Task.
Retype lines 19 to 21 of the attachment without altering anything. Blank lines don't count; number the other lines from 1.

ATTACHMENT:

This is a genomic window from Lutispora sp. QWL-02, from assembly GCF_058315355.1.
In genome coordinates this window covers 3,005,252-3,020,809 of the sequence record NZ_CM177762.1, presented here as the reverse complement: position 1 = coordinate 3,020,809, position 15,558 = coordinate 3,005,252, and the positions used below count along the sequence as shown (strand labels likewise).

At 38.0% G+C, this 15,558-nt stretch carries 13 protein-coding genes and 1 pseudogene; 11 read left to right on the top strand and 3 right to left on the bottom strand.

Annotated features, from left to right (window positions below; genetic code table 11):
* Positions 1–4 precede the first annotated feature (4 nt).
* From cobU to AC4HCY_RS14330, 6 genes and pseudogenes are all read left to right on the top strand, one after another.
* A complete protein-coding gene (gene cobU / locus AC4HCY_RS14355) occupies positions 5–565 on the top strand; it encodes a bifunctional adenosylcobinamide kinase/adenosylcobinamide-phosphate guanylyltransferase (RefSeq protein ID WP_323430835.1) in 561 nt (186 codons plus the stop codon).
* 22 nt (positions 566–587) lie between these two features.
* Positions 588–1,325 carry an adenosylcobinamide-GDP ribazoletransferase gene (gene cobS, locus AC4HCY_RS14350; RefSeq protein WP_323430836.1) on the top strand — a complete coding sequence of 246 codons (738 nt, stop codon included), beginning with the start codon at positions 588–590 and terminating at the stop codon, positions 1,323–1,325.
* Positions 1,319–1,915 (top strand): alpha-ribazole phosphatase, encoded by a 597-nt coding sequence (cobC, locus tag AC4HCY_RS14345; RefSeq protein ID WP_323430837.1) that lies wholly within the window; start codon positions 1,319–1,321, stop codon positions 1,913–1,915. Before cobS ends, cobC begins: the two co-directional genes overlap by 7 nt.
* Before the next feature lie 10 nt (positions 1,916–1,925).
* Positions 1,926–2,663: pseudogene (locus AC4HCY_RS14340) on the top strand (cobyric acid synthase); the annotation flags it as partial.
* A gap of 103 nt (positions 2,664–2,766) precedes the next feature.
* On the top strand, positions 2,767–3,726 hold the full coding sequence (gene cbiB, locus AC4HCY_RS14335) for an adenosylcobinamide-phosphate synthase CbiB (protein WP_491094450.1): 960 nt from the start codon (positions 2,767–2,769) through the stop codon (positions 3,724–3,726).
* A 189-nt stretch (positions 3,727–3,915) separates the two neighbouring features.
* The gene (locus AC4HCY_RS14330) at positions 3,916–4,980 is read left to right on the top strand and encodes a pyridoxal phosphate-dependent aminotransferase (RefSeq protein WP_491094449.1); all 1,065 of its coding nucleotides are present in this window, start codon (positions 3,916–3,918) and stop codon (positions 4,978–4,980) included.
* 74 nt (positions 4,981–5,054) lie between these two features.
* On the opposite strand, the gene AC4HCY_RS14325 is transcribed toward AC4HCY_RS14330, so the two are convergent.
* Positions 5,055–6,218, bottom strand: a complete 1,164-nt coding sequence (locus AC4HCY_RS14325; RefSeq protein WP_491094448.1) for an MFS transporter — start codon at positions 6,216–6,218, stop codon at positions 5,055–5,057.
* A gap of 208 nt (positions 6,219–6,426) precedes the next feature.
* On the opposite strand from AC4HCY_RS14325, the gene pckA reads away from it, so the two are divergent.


* Positions 5,055–6,218, bottom strand: a complete 1,164-nt coding sequence (locus AC4HCY_RS14325; RefSeq protein WP_491094448.1) for an MFS transporter — start codon at positions 6,216–6,218, stop codon at positions 5,055–5,057.
* A gap of 208 nt (positions 6,219–6,426) precedes the next feature.
* On the opposite strand from AC4HCY_RS14325, the gene pckA reads away from it, so the two are divergent.